Monuments To Excess
Rough Trade, 1990
File under: When Berkeley met D.C.
Related artists: Fugazi, Monsula, Samiam, Jawbreaker
Until a shitball alt-rock band broke through in 1998 and besmirched the name, Fuel was best remembered as melodic-punk outfit from the Bay Area, but with its sights set decidedly eastward–namely, Washington, D.C., and the scene that had grown around Dischord Records. Fuel's music and politics bore the influence so openly that the band earned the nickname "Fuelgazi."
Listening to the group's only full-length, 1990's Monuments To Excess, it's easy to hear why. The album's jagged post-punk–anchored by guitarists-vocalists Mike Kirsch and Jim Allison–borrowed liberally from the Fugazi model: guitars that alternately smoldered and exploded; a tight, propulsive rhythm section; and two vocalists from the Melodic Shouting School of Vocal Performance. Fuel's songs favored a more straightforward approach than Fugazi, who liked to twist structure and rhythm. Even in 1990, circa Repeater, Fugazi was well on its way to harnessing the power in restraint and understatement. But there's only one Fugazi, and Fuel's simpler style gave their songs extra oomph.
Opener "Disengaged" spells it out quickly: a muted five-chord guitar riff builds with a kick drum pounding quarter notes. The verse intensifies through a chorus hammered home by Kirsch and Allison yelling "jus-ti-fy, jus-ti-fy our-selves!" at the end of every other line. The second chorus segues into a breakdown where Allison and Kirsch echo each other: "Disengaged with a cynical pride the way that we were taught / quite satisfied, full denied, we sit back and watch." Everything kicks back in as the pair howls, "And I don't want to live my life like that / I don't want to live a life like that!" before the song ends abruptly.
As I mentioned in my original Vinyl Retentive about Pinhead Gunpowder–in which Kirsch played briefly following Fuel–this was a scene that took itself and its politics very, very seriously. And Fuel was no exception; Monuments To Excess is wall to wall Music With A Message. "This ain't a simple message with a catchy refrain / not here for your amusement or just to entertain" begins "Actualized" (which Sleater-Kinney's "Entertain" echoed 15 years later on The Woods). The chorus of "The Name Is ": "The name is hatred! / for what you don't even understand / the name is fear! / of what you can't even comprehend." There's "Why Can't You See": "So get off your ass and take a stand / stop telling me the world has done all it can!"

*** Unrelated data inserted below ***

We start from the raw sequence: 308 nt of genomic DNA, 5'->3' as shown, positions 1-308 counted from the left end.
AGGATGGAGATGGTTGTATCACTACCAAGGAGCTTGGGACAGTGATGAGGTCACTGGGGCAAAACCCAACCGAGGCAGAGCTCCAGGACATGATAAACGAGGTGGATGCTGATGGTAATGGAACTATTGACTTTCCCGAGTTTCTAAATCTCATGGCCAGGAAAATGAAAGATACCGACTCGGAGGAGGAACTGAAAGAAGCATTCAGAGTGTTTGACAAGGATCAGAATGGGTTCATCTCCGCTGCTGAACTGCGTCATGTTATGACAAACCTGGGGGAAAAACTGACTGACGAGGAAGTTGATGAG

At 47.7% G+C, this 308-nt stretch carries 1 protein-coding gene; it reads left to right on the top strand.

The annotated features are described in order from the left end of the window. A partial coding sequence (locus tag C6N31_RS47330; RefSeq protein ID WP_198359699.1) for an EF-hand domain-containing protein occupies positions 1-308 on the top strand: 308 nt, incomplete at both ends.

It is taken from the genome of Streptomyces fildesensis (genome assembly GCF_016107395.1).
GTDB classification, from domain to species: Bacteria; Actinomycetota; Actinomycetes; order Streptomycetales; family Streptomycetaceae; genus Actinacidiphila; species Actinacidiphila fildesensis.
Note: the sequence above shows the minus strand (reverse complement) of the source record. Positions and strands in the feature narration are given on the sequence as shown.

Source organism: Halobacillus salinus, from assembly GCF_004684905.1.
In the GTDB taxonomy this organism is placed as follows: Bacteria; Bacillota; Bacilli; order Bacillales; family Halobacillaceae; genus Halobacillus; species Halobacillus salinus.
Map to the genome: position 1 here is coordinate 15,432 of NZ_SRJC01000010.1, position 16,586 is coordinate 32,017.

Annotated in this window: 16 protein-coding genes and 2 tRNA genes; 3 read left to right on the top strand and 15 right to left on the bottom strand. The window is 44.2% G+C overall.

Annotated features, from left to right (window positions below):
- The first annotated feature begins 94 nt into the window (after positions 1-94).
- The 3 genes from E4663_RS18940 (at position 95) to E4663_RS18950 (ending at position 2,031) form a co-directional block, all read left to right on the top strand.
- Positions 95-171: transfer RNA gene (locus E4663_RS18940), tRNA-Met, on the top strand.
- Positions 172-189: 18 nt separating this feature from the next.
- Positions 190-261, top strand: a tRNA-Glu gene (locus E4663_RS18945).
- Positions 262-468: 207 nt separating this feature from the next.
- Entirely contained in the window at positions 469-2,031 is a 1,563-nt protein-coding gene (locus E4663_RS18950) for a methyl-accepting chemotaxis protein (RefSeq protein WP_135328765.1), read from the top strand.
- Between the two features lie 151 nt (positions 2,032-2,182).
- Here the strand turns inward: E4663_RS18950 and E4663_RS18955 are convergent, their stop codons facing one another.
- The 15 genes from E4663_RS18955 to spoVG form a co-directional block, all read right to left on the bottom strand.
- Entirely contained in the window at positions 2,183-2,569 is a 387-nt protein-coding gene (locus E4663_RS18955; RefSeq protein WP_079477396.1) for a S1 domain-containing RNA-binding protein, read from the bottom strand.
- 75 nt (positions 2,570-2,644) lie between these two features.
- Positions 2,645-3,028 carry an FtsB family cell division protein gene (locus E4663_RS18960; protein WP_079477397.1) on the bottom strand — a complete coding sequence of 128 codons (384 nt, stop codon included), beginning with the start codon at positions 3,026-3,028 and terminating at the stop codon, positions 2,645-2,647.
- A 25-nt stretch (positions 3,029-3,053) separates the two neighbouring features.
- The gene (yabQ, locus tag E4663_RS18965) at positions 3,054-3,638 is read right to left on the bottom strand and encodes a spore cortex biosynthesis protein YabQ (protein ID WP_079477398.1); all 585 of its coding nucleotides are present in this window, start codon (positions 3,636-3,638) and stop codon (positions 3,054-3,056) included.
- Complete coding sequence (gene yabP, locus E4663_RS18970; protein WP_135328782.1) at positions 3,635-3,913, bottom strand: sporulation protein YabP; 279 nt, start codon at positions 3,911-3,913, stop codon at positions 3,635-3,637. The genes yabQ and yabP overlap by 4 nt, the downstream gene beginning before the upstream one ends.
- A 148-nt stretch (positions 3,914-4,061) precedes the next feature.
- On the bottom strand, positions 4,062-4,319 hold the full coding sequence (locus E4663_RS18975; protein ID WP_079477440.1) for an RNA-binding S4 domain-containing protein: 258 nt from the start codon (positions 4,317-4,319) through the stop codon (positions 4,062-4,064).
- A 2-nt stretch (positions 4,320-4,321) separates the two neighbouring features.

Didact much? But Fuel didn't come across as obnoxious P.C. scolds, just earnest guys who wanted their music to do more than start pits at 924 Gilman Street. You can't begrudge bands who take themselves seriously because they believe so fervently in the transformative power of music. Also important, Fuel never lost sight of the music end of that equation: The moment The Message takes precedence over the music, it's all over. Of course, Fuel maybe wasn't around long enough for that to be much of a danger.
Formed in 1989 by Kirsch and Allison, Fuel would be gone a year and a half later, a brief lifespan typical of the bands at the time that burned bright and burned out quickly. Their prolificacy was typical of the time as well; while plenty of bands diddle around their first year and a half of existence, Fuel released a number of 7-inches, an album, and did their share of live performances. The original 1990 version of Monuments featured 12 tracks, though subsequent reissues around the mid-'90s and 2000 collected all of Fuel's released material, swelling the album to nearly 20 songs, including a couple alternate versions of songs that appeared on the album.
Incidentally, the legal team representing the other Fuel–the one responsible for that staple of shitty modern-rock stations everywhere, "Shimmer"–rattled their sabers at the former members of the good Fuel in the late '90s. This despite the fact that Sucky Fuel was supposedly known as "Small The Joy" until 1994. Classy, guys.
Current whereabouts: Kirsch still lives in the Bay Area and plays in a band called Baader Brains. Bassist Aaron Arroyo and drummer Jeff Stofan remained active in Bay Area music as well. After Fuel, Allison moved back to his native Canada, where he pursued a career in law.
Album availability: Monuments To Excess has gone in and out of print at least a few times since 1990. The vinyl version remains unavailable, but the longer CD version is still available from Broken Rekids and iTunes. The album's Amazon and iTunes pages are full of funny and sweetly defensive testimonials from fans bashing the alt-rock Fuel.
Key tracks: "Disengaged," "Cue To You," "Take Effect," "The Name Is "